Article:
Interior of the Georges Fouquet Salon, designed by Alphonse Mucha c. 1900.
Interior of the Georges Fouquet Salon, Designed by Alphonse Mucha c.1900.

Maker's Marks & Timeline

Fouquet Maker’s Mark
Fouquet Maker’s Mark
Fouquet Maker’s Mark
Fouquet Maker’s Mark
Fouquet Maker’s Mark
Fouquet Maker’s Mark
Fouquet Maker’s Mark
Fouquet Maker’s Mark
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arrow, cartouche, diamond, frame, kite, whip


cartouche, diamond, frame, kite


e. c.1852 – 1936



  • Founded by Alphonse Fouquet (1828-1911)
  • Rue Royale
  • Son, Jean Fouquet (1899-1984)


  • Alphonse moves to Paris


  • Works with Alexis Falize, Charles Murat, Robin, Jules Chaise


  • Works with Léon Rouvenat as modeller
  • Second-class medal at the Paris World Exhibition


  • Partnership Eugène Deshayes


  • Georges Fouquet Born


  • Dissolves partnership with Deshayes
  • Filigree with stones.
  • Cameos & Miniatures.
  • Mythical beasts such as griffins, chimera and the sphinx.
  • Jewelry produced for export worldwide


  • Exhibits his own jewelry at the 5th Exhibition of the Union Centrale des Beaux-Artes Appliqué à l’Industrie.


  • Fouquet began to develop his Renaissance Revival style for which he became renowned.

1878 World Exhibition

  • Gold Medal
  • Strong influences of the ancient world and historic revival.

1883 International Exhibition, Amsterdam

  • Convertible necklace/tiaras featuring email en ronde bosse.


  • Knight of the Legion of Honour


  • Gold Medal Paris World Exhibition


  • Georges became co-owner at Avenue de l’Opéra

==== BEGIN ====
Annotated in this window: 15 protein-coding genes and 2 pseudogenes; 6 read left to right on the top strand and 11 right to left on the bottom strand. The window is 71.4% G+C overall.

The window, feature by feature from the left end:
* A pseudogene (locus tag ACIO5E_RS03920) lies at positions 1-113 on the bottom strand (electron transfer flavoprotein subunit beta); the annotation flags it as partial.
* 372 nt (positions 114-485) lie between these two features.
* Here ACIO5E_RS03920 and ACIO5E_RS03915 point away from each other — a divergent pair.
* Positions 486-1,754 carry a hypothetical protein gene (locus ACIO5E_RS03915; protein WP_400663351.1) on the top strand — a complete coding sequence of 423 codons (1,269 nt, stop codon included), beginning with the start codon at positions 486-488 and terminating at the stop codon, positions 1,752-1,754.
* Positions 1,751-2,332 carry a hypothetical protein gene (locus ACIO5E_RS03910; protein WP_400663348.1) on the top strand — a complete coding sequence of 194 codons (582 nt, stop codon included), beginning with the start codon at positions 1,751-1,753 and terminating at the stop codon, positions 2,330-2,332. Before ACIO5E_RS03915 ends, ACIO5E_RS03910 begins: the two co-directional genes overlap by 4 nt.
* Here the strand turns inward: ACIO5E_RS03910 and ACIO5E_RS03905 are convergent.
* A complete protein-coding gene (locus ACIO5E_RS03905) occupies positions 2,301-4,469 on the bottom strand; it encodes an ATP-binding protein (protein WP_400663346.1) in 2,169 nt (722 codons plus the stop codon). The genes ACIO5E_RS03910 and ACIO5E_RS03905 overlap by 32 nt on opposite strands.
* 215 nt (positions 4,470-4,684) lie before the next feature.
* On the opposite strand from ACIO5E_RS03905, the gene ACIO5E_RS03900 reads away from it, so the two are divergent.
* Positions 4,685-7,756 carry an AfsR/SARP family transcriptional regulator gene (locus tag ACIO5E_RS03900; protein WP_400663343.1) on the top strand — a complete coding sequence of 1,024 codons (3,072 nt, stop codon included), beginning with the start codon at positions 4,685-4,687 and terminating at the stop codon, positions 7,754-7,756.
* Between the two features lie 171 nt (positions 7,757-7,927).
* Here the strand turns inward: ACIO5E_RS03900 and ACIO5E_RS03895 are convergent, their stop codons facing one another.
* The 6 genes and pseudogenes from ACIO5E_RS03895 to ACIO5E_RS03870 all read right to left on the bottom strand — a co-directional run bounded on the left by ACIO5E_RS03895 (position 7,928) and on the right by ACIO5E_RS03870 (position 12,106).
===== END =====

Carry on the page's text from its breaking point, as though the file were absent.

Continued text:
• Georges (1862-1957) Took over the firm.
  • Registers his mark.


  • Art Nouveau & Art Deco Styles.
  • Extensive use of Enamel and Colored Stones.
  • Learned the jewelry arts at Rouvenat.


  • Collaboration with Charles Desrosiers  (works for Fouquet from c.1910-1914)
  • Birth of son, Jean

1900 World Exhibition

  • Featured jewelry designed by Alphonse Mucha, who also designed the interiors for the shop at Rue Royale in 1901., Gold Medal.
  • Etienne Tourette was employed as an enameller.


  • Son Jean (1899-1961) joins the firm, specializing in Art Deco jewels.


  • Death of Georges


  • Becker, Vivienne, Art Nouveau Jewellery. New York: E.P. Dutton, 1985.
  • Sataloff, Joseph, Art Nouveau Jewelry: A Practical Guide to Its History and Beauty with Pictures of over 150 Pieces of Jewelry and a Compendium of International Jeweler’s Marks. Bryn Mawr, PA: Dorrance and Co., 1984.
  • Vever, Henri. French Jewelry of the Nineteenth Century. Translated by Katherine Purcell. London: Thames & Hudson, 2001 [1906-8].


  1. Vever, 838.
  2. Ibid., 863.
  3. Ibid., 864.
  4. Ibid., 1142.
  5. Sataloff, 36.
  6. Cited in Becker, 71.